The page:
One of the most intriguing things about the construction of the track is that it took thousands of men to build, including 3,000 Jamaicans and 1,000 Puerto Ricans, resulting in over 2,000 deaths. Even throughout the years, when the rest of the tracks were closed, the Devil’s Nose section remained open since it was one of the most popular and frequented attractions for visitors keen to experience this unbelievable journey.
One of the great things about Ecuador, and one of the reasons it is a popular and alluring destination for many, is its diversity. On one trip, you can witness steaming volcanoes, marvel at crater lakes, discover the Amazon Rainforest, and dive into its historic side with a visit to Inca ruins and historic centers.
In addition, we cannot forget the incredible stretch of coastline that Ecuador boasts. With 2,237km of the Pacific coast, there are several excellent beaches to visit and panoramic views to witness, with one of the most popular beach cities being Salinas.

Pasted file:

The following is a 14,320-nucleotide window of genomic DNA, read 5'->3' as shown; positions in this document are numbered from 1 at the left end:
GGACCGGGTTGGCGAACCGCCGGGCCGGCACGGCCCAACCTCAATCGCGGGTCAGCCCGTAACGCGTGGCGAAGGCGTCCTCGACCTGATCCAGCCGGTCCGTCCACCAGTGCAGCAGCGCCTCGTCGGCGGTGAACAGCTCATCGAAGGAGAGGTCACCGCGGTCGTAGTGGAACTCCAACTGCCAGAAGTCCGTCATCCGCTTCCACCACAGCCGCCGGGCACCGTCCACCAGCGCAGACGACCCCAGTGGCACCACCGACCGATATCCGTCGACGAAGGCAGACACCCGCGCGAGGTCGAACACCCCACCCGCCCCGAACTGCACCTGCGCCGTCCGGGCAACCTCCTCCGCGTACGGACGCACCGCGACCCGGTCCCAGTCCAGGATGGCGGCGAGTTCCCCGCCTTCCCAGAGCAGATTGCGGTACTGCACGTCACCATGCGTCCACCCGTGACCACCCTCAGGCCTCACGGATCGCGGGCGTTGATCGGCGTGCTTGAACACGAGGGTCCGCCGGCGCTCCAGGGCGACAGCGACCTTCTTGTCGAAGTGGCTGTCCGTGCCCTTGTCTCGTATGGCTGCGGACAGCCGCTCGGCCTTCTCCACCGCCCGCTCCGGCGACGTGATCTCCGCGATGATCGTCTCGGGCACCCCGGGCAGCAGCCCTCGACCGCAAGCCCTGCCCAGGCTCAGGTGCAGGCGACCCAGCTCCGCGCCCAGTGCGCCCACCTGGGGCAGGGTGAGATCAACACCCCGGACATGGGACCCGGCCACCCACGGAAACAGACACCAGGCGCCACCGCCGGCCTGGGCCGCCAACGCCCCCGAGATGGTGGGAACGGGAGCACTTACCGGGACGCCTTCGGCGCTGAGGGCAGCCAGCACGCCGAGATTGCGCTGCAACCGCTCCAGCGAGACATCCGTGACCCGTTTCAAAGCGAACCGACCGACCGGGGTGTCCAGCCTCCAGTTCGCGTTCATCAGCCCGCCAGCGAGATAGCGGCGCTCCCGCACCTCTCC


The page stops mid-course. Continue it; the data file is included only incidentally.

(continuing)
Salinas is one of the most visited destinations on the Ecuadorian coast because of its five-star hotels, nightlife, and abundant water sports activities. The canon of Salinas has plenty of excellent things to see and do, including La Chocolatera, which is the furthest point on the continent and named after the watercolor.
San Lorenzo Beach is ideal for calm surfing, while Mar Bravo Beach is known for its stunning sunsets and wild waves. Other notable places in Salinas are Punta Carnero Surf Beach, the Chipipe neighborhood, and the upscale Port Santa Lucia.
Just like the capital of Ecuador, Quito, the historic center of Cuenca, has also been recognized as a UNESCO World Heritage Site for many reasons. The city is known for its historic buildings and historical significance as an agricultural and administrative center.
Cuenca is situated at an elevation of 2,560m (8,400ft), making it one of the highest cities in the world, along with other Ecuadorian cities such as Riobamba, Tulcan, and Quito. Cuenca was added to UNESCO in 1999 because of its ‘outstanding universal value,’ ‘authenticity,’ and ‘integrity,’ and the city is visited by hundreds of thousands of tourists annually.